Contemporary casual

We’re Getting Rid of Starred Restaurant Reviews at Eater


One morning about 10 years ago, an old flame sent me off to work with a small container of turkey chili. I microwaved it for lunch, ate it rapidly, and praised the chef in a glowing Facebook post. She seemed quite pleased, but went on to ask, in the comments section, how many stars I would give it. After careful consideration, I decided to award two stars, and left the well-deserved rating in the semi-public thread.

The compliment was not received as well as I’d hoped. “Why only two?” she asked, a question that, as best as I can recall, prompted me to expound upon the standard four-star restaurant review system employed by the likes of the New York Times, Washington Post, and, at the time, yours truly. I tend to hover around one star for a good restaurant with a hit-or-miss menu, two stars for an all-around high-performing restaurant, and three stars for a more select group of ambitious, best-in-class venues. Most critics, myself included, rarely use four stars or zero stars more than once a year. And so if I’m giving a really good brasserie, pizzeria, or Cuban spot two stars — places staffed by folks who’ve dedicated their lives to cooking for others — such a designation would be a heck of a win for a spicy homemade stew, I assumed.

I’ve meditated upon that embarrassing interaction over the years, and while there’s obviously something to unpack about my interpersonal skills of yesteryear, the larger lesson is that even when a critic capably wields the primary weapon in their arsenal — words — the starred rating at the end of a review can still cause more confusion and disappointment than clarity. So I’m happy to say we’re getting rid of stars at Eater.

A yellow star juggles prime rib, pizza, shrimp, Chinese noodles, sushi, and other dishes above its head

Like most publications, Eater has refrained from issuing stars during the pandemic. Using a rating system to score someone’s work often doesn’t jibe with the realities of an industry where simply staying in business and protecting one’s staffers are the chief goals. But the past year has also led me to wonder whether stars really jibe with good food criticism at all, and whether we’re better off permanently dropping this blunt instrument that doesn’t evolve as dynamically as our language or our values.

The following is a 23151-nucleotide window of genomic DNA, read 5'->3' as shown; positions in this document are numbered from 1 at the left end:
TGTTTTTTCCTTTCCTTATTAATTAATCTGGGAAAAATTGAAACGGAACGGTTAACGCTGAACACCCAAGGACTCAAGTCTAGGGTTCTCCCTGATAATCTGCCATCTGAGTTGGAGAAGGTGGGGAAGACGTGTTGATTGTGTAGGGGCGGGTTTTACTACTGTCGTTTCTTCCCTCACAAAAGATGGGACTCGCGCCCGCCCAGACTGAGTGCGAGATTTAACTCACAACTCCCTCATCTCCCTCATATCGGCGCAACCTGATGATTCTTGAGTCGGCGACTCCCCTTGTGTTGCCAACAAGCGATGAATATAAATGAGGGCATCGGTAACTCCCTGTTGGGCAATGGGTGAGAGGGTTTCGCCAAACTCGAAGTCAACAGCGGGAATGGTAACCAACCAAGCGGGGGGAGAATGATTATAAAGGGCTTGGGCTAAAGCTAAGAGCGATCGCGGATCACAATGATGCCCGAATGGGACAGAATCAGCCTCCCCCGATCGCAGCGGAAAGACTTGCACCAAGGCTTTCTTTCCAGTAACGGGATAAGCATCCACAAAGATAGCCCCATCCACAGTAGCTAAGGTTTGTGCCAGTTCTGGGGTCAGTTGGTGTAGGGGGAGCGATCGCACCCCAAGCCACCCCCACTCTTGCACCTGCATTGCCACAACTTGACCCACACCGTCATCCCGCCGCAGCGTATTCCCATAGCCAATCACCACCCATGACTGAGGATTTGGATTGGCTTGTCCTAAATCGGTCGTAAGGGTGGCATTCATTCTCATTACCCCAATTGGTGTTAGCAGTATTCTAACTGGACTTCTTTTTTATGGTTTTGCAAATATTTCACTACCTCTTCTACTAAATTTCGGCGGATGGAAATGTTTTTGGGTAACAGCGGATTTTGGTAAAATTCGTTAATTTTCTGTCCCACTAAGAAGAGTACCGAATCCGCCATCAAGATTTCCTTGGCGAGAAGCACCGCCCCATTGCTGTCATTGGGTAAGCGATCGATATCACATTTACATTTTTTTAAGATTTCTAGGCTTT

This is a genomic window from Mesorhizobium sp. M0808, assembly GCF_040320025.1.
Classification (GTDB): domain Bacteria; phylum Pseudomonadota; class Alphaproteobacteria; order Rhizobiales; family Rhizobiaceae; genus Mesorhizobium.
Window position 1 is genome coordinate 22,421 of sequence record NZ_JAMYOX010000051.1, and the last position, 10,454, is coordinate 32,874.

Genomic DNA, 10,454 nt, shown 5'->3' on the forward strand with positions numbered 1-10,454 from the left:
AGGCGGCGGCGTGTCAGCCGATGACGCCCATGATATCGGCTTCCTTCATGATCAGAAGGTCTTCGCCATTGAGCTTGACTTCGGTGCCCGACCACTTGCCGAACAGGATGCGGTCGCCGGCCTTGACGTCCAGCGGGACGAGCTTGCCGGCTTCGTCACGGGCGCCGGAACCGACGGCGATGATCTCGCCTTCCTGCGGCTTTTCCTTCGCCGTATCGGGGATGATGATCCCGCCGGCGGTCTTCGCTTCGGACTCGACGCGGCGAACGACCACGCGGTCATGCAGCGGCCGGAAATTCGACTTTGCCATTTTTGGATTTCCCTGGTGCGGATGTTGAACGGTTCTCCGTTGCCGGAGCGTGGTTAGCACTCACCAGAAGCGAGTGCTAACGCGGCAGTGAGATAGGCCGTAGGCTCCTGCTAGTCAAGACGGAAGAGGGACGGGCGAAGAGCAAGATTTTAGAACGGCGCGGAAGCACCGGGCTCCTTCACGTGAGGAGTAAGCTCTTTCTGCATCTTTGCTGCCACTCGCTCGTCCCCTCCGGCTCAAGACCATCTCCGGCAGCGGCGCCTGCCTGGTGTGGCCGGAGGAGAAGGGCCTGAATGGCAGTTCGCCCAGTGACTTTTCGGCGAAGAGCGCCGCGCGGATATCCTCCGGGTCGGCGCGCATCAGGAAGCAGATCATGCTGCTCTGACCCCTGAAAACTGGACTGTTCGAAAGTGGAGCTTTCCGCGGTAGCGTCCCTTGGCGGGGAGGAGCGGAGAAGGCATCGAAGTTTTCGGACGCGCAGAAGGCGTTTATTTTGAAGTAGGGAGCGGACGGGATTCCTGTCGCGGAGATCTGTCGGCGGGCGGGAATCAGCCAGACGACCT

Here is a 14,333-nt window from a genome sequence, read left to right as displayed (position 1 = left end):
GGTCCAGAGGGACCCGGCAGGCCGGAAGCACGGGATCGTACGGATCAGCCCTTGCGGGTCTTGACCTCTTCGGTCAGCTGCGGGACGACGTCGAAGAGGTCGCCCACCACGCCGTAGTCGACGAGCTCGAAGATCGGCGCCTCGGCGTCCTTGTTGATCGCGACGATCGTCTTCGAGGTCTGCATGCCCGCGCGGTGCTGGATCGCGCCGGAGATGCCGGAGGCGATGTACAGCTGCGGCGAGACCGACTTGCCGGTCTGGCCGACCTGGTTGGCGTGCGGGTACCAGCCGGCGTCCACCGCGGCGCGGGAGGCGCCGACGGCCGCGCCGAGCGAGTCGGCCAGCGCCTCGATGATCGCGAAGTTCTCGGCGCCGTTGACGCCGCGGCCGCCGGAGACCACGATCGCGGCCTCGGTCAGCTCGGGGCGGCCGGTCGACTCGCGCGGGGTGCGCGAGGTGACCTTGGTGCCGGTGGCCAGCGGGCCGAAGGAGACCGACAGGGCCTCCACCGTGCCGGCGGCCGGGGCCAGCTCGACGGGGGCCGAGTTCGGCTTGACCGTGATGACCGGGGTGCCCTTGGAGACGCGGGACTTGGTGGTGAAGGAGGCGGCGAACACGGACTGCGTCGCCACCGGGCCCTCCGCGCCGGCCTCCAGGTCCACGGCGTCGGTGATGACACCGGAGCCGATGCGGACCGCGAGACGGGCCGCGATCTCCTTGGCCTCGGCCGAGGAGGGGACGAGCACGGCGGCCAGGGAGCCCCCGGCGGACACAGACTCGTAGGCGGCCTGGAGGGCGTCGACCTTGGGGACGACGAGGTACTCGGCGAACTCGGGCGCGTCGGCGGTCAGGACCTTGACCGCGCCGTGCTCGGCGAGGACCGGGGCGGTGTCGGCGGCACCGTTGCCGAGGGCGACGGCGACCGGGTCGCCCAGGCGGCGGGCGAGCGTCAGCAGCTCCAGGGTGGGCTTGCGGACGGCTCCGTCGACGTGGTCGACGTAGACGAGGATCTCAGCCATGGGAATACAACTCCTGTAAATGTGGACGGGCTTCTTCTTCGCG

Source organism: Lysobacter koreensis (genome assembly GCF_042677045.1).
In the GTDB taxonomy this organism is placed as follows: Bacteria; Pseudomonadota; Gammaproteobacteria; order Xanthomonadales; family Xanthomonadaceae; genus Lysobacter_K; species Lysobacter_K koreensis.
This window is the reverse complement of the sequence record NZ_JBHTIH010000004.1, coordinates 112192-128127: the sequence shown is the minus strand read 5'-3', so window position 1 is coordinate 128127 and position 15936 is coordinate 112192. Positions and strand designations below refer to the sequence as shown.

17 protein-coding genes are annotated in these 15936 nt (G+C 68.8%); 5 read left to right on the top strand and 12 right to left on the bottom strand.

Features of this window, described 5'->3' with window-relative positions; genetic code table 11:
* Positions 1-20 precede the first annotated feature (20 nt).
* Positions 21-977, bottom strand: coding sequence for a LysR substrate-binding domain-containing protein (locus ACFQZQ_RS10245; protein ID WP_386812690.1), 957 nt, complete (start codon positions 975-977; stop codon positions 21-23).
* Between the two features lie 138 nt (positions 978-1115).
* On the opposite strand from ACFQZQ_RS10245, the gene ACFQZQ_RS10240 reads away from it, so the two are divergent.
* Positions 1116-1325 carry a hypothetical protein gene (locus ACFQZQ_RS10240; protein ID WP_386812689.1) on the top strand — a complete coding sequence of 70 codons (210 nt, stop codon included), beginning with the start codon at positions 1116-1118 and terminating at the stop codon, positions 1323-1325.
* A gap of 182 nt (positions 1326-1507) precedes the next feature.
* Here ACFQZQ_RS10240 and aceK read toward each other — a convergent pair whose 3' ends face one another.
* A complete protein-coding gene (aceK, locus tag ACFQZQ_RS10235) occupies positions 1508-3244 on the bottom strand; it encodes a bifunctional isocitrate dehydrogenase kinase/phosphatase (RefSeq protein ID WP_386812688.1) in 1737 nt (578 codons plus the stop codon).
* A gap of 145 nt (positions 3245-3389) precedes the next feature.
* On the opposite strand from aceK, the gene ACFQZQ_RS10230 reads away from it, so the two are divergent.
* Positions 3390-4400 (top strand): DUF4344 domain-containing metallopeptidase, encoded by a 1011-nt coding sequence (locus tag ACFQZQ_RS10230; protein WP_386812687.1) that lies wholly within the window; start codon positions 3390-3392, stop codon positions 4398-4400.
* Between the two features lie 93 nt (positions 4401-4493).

Stars, of course, have tended to favor more expensive establishments at the highest levels. Every current four-star review from the Times or this critic — or three-star review from Michelin in New York — is a $150-per-person-plus European- or Japanese-leaning tasting-menu spot. And while local outlets have awarded two or three stars to more affordable spots like pizzerias and taco trucks, sometimes publications default to a fully non-starred format for those venues, be it the Bib Gourmands at Michelin, Hungry City at the Times (which has not been published since March 2020), or First Look and Buy Sell Hold at Eater. It’s all enough to make a reader legitimately ask whether there is a separate class of food reviews here, particularly for less stereotypically prestigious spots.

Eater is far from the first outlet to leave the star party. Soleil Ho, restaurant critic at the San Francisco Chronicle, announced two years ago that she’d be dropping the newspaper’s star ratings. “Since I plan to write reviews of everything notable that I find in the Bay Area…I believe imposing a star rating system that purports to put all of those things along the same spectrum would do a disservice to all of them,” she wrote in the winter of 2019, a sentiment I agree with. The Los Angeles Times dropped starred ratings in 2012 after Jonathan Gold rejoined the paper; subsequent critics Bill Addison and Patricia Escárcega (who has since departed) continued that policy. And Tejal Rao hasn’t issued stars since she took on the role of the New York Times California restaurant critic in 2018.